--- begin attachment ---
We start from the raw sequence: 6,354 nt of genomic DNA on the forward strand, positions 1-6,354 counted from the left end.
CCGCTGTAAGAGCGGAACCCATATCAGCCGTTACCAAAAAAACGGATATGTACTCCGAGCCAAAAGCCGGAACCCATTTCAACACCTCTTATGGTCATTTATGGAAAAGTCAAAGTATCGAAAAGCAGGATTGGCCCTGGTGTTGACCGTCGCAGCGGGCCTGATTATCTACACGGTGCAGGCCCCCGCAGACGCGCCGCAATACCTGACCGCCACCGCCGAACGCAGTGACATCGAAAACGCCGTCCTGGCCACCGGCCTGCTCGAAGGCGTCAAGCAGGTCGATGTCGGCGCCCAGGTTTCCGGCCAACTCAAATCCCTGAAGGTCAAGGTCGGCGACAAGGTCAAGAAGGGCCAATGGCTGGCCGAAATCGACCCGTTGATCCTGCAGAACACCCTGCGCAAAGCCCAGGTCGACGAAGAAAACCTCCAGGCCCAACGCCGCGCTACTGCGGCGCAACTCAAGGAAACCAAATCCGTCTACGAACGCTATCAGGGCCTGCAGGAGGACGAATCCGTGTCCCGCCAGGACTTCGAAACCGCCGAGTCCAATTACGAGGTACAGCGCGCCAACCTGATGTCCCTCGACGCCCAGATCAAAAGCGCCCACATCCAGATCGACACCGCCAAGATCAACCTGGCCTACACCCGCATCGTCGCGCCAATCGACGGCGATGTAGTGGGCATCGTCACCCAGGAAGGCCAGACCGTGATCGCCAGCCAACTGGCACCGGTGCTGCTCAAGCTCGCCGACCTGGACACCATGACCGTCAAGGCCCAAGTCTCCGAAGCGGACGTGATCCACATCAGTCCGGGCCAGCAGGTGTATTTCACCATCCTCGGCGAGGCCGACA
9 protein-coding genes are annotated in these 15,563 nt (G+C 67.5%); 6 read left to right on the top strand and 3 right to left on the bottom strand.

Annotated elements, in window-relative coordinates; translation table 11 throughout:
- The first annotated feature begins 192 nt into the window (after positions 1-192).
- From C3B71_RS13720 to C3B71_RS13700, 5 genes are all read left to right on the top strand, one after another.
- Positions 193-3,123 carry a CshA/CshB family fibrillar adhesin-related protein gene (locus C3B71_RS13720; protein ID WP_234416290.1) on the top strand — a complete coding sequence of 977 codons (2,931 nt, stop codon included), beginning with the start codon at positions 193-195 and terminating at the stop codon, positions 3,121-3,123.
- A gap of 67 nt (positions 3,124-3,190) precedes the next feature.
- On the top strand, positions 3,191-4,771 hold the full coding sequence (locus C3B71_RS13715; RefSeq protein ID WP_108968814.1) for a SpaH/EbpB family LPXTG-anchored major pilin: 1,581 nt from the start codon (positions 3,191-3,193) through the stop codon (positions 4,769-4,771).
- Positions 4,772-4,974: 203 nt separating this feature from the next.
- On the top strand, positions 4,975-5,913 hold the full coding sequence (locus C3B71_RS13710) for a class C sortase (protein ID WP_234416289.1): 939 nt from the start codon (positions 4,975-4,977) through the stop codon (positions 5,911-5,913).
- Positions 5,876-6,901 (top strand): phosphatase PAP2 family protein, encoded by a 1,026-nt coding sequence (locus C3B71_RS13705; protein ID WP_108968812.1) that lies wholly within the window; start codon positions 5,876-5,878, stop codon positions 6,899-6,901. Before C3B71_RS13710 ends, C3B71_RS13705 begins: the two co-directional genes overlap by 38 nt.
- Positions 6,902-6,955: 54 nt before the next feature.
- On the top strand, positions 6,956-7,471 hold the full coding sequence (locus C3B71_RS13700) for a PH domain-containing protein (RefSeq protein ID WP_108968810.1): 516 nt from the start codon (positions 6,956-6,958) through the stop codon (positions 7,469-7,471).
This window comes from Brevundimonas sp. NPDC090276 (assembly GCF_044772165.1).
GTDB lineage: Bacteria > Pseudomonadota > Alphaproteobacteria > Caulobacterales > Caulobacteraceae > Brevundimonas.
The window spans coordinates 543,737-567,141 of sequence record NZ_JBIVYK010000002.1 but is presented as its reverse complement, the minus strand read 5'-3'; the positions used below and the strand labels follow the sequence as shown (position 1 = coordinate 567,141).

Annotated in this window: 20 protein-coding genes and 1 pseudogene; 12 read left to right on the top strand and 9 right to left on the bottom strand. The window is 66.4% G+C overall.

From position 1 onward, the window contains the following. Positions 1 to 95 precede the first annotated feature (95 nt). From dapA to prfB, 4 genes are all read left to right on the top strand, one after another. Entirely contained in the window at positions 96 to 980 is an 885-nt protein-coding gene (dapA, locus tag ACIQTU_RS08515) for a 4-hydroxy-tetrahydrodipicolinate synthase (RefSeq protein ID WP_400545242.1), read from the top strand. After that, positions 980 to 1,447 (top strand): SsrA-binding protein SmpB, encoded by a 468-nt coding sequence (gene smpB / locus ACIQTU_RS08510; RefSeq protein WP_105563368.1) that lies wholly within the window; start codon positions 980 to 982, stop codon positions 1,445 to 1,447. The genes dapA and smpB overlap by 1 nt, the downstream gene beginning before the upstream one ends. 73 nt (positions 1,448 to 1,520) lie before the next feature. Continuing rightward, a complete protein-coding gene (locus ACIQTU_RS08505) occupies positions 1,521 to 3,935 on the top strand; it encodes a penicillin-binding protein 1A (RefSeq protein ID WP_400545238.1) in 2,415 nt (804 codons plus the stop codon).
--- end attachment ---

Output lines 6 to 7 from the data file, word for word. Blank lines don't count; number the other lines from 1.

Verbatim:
- From C3B71_RS13720 to C3B71_RS13700, 5 genes are all read left to right on the top strand, one after another.
- Positions 193-3,123 carry a CshA/CshB family fibrillar adhesin-related protein gene (locus C3B71_RS13720; protein ID WP_234416290.1) on the top strand — a complete coding sequence of 977 codons (2,931 nt, stop codon included), beginning with the start codon at positions 193-195 and terminating at the stop codon, positions 3,121-3,123.